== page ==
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Once upon a time, almost fifty years ago, I drove slowly through the unforgettable Navajo lands, and stopped to catch the Hopi winds in Walpi. I've wanted to go back, but it didn't—and probably will not—happen. Ivan Brownotter's poems have brought back all the nostalgia. The collection, each poem a small revelation, shows a glimpse into the lives of those who dwell in this beautiful but harsh landscape. Brownotter's poems sweep across the gamut of inspiration, but whether serious-humorous, sincere-ironic, or reverent-satiric, each affirms the love and respect he holds for the people and the land.
I thank him for the deep enjoyment his poems brought me.
While that might move you away from my feelings about this book, please don't. Because I can attest to the struggle aspect in Ivan's voice. I've workshopped with him on countless occasions, having seen each and everyone of these poems brought from rough stones into shining pearls. Ivan is humorous yes, but dont' be confused with his humor. Underlying is a dark bringer of truth. Ivan has the keen ability to entrap his reader with a disconnected sense of self, and by doing so, punch and jab like Joe Lewis at the center of your American securities.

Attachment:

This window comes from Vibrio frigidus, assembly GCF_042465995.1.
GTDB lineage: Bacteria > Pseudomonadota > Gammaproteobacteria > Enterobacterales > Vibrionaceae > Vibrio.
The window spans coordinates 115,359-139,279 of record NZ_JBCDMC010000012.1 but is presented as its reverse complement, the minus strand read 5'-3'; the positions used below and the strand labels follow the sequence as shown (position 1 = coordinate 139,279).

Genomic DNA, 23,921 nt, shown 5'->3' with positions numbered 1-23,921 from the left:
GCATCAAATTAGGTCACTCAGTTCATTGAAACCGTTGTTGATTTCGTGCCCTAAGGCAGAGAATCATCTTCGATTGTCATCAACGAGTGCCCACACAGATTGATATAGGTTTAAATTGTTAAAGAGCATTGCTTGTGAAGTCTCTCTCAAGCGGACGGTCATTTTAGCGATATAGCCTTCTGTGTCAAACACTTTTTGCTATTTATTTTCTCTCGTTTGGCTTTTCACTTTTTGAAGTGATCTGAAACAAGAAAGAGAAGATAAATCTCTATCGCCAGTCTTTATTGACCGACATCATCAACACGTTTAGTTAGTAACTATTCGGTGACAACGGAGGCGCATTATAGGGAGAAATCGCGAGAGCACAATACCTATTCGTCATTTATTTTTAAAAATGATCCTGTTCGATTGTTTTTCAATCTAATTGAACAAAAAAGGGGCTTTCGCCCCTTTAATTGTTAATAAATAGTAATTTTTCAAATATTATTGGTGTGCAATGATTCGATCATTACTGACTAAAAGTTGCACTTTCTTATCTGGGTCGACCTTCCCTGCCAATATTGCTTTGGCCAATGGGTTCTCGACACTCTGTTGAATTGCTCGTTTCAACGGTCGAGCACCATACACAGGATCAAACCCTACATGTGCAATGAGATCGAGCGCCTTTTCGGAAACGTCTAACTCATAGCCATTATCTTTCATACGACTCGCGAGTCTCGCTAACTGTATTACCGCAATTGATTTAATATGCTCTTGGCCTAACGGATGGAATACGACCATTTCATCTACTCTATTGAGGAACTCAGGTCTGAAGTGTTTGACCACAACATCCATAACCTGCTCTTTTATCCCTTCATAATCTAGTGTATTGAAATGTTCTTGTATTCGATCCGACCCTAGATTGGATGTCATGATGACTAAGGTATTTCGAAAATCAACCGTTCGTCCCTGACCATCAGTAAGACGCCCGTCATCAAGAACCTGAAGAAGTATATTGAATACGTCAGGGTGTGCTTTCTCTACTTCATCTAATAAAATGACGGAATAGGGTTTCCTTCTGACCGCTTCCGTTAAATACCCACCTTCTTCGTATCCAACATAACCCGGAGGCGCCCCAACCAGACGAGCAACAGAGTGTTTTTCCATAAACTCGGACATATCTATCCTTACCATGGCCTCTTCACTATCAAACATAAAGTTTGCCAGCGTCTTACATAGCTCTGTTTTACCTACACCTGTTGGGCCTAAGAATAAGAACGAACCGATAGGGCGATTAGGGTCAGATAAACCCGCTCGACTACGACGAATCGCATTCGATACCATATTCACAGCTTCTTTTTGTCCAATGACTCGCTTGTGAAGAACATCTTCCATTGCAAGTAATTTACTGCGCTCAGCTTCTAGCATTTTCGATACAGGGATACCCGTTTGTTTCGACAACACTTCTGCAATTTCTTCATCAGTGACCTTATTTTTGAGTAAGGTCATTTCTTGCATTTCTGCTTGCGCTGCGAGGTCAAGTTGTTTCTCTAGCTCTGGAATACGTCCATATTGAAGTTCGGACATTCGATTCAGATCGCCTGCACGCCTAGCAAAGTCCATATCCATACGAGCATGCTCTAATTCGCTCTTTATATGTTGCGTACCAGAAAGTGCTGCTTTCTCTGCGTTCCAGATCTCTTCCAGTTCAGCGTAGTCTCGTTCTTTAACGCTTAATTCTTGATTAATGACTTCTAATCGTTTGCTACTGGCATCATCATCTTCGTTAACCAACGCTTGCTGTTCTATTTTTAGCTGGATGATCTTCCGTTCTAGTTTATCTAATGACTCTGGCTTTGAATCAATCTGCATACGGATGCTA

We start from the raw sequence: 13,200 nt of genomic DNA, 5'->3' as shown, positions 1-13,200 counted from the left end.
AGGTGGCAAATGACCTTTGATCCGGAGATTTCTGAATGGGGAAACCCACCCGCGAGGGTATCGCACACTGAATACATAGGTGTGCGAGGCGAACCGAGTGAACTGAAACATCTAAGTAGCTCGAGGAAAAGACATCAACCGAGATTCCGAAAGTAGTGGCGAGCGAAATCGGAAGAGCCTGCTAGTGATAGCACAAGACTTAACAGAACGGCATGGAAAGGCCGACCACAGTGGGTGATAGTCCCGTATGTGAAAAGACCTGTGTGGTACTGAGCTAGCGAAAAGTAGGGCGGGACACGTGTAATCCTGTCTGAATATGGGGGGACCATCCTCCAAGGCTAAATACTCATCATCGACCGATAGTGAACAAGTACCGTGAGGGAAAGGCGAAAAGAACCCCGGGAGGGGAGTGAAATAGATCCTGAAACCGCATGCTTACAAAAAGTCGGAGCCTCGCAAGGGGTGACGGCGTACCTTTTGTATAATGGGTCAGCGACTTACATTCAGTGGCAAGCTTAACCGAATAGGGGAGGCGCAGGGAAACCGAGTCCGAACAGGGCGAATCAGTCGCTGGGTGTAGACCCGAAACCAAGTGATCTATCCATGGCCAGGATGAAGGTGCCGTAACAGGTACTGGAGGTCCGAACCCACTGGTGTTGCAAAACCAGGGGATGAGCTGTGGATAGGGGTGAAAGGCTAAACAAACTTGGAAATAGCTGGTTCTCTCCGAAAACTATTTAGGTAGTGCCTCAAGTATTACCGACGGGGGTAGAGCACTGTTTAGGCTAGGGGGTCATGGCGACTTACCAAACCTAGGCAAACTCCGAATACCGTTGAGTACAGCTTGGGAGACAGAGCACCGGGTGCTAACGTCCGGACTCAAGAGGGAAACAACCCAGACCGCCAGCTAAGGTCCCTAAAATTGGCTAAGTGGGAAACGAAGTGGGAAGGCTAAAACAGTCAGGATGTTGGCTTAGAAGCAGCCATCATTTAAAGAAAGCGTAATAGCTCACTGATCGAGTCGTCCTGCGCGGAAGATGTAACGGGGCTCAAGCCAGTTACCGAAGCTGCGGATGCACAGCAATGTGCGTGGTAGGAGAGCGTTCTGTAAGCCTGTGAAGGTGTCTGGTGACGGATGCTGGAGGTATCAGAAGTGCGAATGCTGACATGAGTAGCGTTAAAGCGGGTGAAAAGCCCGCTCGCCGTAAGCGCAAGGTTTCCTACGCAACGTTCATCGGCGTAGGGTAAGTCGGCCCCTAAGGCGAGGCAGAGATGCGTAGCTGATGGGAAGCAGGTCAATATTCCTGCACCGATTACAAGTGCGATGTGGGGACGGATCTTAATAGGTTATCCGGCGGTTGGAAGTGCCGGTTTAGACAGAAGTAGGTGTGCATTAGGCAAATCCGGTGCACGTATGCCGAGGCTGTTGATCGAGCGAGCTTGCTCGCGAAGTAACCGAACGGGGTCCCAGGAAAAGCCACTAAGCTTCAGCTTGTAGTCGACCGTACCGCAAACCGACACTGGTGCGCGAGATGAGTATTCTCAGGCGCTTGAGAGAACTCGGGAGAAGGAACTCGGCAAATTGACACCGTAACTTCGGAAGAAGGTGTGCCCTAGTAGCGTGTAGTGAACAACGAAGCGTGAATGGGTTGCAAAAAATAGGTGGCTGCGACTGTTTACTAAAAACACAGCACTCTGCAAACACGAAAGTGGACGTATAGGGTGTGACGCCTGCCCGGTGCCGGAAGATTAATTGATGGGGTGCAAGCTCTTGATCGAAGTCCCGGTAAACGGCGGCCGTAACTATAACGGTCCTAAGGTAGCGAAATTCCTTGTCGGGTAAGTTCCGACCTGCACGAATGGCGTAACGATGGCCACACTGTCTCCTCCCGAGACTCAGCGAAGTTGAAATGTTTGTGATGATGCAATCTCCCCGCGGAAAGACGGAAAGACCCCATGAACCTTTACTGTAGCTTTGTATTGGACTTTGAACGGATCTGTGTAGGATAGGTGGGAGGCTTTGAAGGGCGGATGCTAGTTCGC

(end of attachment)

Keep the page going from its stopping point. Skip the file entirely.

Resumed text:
If you want to be challenged, brought back from the hum drum American living, and learn what it means to celebrate the squall, thread yourself in and through these pages.
So far this sixty two page book is remarkable and heartwarming. Using poetry, every page tells a new experience Mr. Brownotter encountered on his voyage teaching English on the Navajo and Hopi reservations. Some of the poems are humorous and some are meaningful. A great buy for twelve bucks.